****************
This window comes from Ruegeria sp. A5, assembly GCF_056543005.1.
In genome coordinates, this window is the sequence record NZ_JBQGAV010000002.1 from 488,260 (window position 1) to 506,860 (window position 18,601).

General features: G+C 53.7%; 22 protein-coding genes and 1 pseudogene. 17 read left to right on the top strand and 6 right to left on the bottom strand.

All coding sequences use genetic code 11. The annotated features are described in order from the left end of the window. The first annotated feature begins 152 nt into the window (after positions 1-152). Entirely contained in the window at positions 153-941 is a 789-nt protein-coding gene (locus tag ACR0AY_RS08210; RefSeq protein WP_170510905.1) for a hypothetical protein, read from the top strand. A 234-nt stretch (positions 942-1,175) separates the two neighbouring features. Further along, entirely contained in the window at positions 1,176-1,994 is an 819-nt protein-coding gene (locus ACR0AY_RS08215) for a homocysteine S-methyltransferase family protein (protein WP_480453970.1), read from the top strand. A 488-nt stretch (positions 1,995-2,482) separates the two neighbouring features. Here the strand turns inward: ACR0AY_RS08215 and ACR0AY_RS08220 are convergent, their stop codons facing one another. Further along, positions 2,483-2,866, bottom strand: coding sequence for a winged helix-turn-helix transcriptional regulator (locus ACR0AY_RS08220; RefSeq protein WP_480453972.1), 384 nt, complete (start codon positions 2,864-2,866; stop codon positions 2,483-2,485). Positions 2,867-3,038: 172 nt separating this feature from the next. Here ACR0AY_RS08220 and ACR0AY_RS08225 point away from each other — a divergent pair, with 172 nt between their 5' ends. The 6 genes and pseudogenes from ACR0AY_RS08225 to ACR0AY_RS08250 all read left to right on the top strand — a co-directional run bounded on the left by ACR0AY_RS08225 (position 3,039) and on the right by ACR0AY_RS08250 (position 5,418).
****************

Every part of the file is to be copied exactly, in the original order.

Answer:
This window comes from Ruegeria sp. A5, assembly GCF_056543005.1.
In genome coordinates, this window is the sequence record NZ_JBQGAV010000002.1 from 488,260 (window position 1) to 506,860 (window position 18,601).

General features: G+C 53.7%; 22 protein-coding genes and 1 pseudogene. 17 read left to right on the top strand and 6 right to left on the bottom strand.

All coding sequences use genetic code 11. The annotated features are described in order from the left end of the window. The first annotated feature begins 152 nt into the window (after positions 1-152). Entirely contained in the window at positions 153-941 is a 789-nt protein-coding gene (locus tag ACR0AY_RS08210; RefSeq protein WP_170510905.1) for a hypothetical protein, read from the top strand. A 234-nt stretch (positions 942-1,175) separates the two neighbouring features. Further along, entirely contained in the window at positions 1,176-1,994 is an 819-nt protein-coding gene (locus ACR0AY_RS08215) for a homocysteine S-methyltransferase family protein (protein WP_480453970.1), read from the top strand. A 488-nt stretch (positions 1,995-2,482) separates the two neighbouring features. Here the strand turns inward: ACR0AY_RS08215 and ACR0AY_RS08220 are convergent, their stop codons facing one another. Further along, positions 2,483-2,866, bottom strand: coding sequence for a winged helix-turn-helix transcriptional regulator (locus ACR0AY_RS08220; RefSeq protein WP_480453972.1), 384 nt, complete (start codon positions 2,864-2,866; stop codon positions 2,483-2,485). Positions 2,867-3,038: 172 nt separating this feature from the next. Here ACR0AY_RS08220 and ACR0AY_RS08225 point away from each other — a divergent pair, with 172 nt between their 5' ends. The 6 genes and pseudogenes from ACR0AY_RS08225 to ACR0AY_RS08250 all read left to right on the top strand — a co-directional run bounded on the left by ACR0AY_RS08225 (position 3,039) and on the right by ACR0AY_RS08250 (position 5,418).